* For TSL 5 and TSL 6, the EF and the results represent shipments-weighted averages of the EFs and results that apply to small-and large-volume water heaters, respectively. For the other TSLs, the EF and the results refer to the representative rated volume (50 gal).
1 0.92 $2,859 $6 11 42 47 3.8 10.1
2 0.93 2,849 11 12 38 50 3.8 9.9
3 0.94 2,839 19 21 16 63 5.0 9.2
4 0.95 2,837 20 30 10 60 6.3 9.6
5, 6 * 1.04 2,826 31 32 9 59 6.6 10.1
7 2.00 2,937 −76 59 5 36 11.0 21.6
8 2.35 2,895 −34 58 1 41 10.5 17.5
Table VI.22—Electric Storage Water Heaters: LCC and PBP Results for Low-Income Households Back to Top
TSL Energy factor LCC Payback period
Average LCC 2009$ Average LCC savings 2009$ Households with Median years Average years
Net cost % No impact % Net benefit %
* For TSL 5 and TSL 6, the EF and the results represent shipments-weighted averages of the EFs and results that apply to small- and large-volume water heaters, respectively. For the other TSLs, the EF and the results refer to the representative rated volume (50 gal).
1 0.92 $3,203 −$3 15 39 46 4.2 12.4
2 0.93 3,196 1 16 36 48 4.2 12.2
3 0.94 3,196 0 29 14 57 5.5 11.1
4 0.95 3,197 −1 38 9 53 7.1 11.3
5, 6 * 1.04 3,178 18 39 9 53 7.3 11.5
7 2.00 3,132 61 54 5 41 10.1 28.4
8 2.35 3,078 114 54 1 45 9.9 23.0
Table VI.23—Electric Storage Water Heaters: LCC and PBP Results for Multi-Family Households Back to Top
TSL Energy factor LCC Payback period
Average LCC 2009$ Average LCC savings 2009$ Households with Median years Average years
Net cost % No impact % Net benefit %
* For TSL 5 and TSL 6, the EF and the results represent shipments-weighted averages of the EFs and results that apply to small- and large-volume water heaters, respectively. For the other TSLs, the EF and the results refer to the representative rated volume (50 gal).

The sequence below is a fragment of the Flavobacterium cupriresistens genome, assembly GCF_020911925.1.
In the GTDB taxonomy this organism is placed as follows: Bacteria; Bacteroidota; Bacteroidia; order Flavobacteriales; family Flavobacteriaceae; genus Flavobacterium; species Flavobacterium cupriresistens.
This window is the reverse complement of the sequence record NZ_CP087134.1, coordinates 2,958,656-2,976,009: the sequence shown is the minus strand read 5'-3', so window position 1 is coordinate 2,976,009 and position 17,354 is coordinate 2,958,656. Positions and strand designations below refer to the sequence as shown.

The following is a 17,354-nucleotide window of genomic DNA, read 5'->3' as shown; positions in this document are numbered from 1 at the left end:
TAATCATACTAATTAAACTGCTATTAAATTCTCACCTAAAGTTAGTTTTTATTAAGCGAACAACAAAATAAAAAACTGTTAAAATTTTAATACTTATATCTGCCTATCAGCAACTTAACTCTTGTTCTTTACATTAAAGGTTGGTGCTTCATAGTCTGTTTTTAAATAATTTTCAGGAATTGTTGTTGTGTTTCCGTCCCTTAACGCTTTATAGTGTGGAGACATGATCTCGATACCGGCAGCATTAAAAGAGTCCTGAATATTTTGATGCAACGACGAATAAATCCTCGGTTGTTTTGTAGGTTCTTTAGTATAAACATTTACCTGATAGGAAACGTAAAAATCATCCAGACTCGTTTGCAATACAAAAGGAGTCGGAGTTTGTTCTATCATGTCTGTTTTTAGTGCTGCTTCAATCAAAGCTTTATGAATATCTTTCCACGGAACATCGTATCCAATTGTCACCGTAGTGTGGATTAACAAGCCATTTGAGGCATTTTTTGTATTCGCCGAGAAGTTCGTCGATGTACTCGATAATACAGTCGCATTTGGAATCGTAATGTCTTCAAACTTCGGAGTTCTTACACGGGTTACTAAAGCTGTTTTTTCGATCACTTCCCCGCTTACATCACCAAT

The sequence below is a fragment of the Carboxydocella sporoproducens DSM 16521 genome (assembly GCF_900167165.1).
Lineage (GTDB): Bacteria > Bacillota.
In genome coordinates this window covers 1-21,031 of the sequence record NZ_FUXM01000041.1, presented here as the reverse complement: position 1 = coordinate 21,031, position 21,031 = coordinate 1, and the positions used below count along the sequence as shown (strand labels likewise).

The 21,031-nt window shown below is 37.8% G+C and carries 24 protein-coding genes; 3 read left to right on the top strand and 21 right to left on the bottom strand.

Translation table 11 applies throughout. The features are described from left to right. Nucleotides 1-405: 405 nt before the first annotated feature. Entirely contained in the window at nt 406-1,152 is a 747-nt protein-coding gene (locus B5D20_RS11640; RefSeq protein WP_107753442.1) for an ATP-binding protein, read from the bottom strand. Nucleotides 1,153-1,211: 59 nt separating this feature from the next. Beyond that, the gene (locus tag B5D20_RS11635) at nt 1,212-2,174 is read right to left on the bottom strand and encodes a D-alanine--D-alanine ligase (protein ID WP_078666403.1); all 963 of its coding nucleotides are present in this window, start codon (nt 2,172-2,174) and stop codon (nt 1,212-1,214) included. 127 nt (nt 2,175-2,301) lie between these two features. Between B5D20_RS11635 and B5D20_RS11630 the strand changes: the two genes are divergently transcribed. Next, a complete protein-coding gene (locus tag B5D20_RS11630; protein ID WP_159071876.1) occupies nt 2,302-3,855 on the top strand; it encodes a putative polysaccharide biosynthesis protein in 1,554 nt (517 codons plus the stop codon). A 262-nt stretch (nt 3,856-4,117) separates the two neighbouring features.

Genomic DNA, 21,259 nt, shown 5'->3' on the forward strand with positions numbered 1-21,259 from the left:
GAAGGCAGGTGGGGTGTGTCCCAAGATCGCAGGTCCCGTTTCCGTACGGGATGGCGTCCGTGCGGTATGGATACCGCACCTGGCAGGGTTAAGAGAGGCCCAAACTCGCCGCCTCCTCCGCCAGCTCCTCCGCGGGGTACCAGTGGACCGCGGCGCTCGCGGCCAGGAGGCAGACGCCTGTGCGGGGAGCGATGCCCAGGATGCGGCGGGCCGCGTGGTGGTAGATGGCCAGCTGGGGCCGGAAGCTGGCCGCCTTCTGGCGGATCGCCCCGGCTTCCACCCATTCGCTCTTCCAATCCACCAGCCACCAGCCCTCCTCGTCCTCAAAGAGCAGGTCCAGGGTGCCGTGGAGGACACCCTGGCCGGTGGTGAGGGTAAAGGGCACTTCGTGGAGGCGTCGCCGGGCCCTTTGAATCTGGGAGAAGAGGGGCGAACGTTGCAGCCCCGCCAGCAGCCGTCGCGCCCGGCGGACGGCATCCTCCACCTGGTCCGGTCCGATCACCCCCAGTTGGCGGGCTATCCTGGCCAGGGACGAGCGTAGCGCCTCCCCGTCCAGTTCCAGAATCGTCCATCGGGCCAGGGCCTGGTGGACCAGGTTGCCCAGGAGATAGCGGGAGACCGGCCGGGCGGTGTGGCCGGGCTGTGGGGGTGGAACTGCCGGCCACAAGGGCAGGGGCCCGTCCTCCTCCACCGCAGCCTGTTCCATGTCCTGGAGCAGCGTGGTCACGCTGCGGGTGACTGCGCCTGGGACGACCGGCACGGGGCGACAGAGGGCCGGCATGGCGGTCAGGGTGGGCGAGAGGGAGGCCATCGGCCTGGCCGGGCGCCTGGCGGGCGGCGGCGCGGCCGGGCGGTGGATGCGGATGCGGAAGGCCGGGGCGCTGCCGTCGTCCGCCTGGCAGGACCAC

1 0.92 $2,015 −$2 14 35 50 4.0 11.6
2 0.93 2,009 1 15 32 52 4.0 11.3
3 0.94 2,017 −6 31 13 56 5.6 11.7
4 0.95 2,018 −7 37 9 54 6.9 11.6
5, 6 * 1.04 2,019 −8 38 9 53 7.0 11.9
7 2.00 2,468 −436 79 5 16 25.5 67.9
8 2.35 2,479 −447 81 1 18 24.4 50.8
Table VI.24—Electric Storage Water Heaters: LCC and PBP Results for Manufactured Home Households Back to Top
TSL Energy factor LCC Payback period
Average LCC 2009$ Average LCC savings 2009$ Households with Median years Average years
Net cost % No impact % Net benefit %
* For TSL 5 and TSL 6, the EF and the results represent shipments-weighted averages of the EFs and results that apply to small-and large-volume water heaters, respectively. For the other TSLs, the EF and the results refer to the representative rated volume (50 gal).
1 0.92 $3,152 −$32 31 35 33 7.0 21.8
2 0.93 3,151 −31 33 33 35 7.7 21.4
3 0.94 3,153 −33 47 14 40 13.0 15.4
4 0.95 3,154 −35 54 9 38 12.9 14.8
5, 6 * 1.04 3,140 −20 54 9 38 13.4 15.0
7 2.00 3,103 14 56 5 39 10.5 25.0
8 2.35 3,055 61 55 1 44 10.1 21.4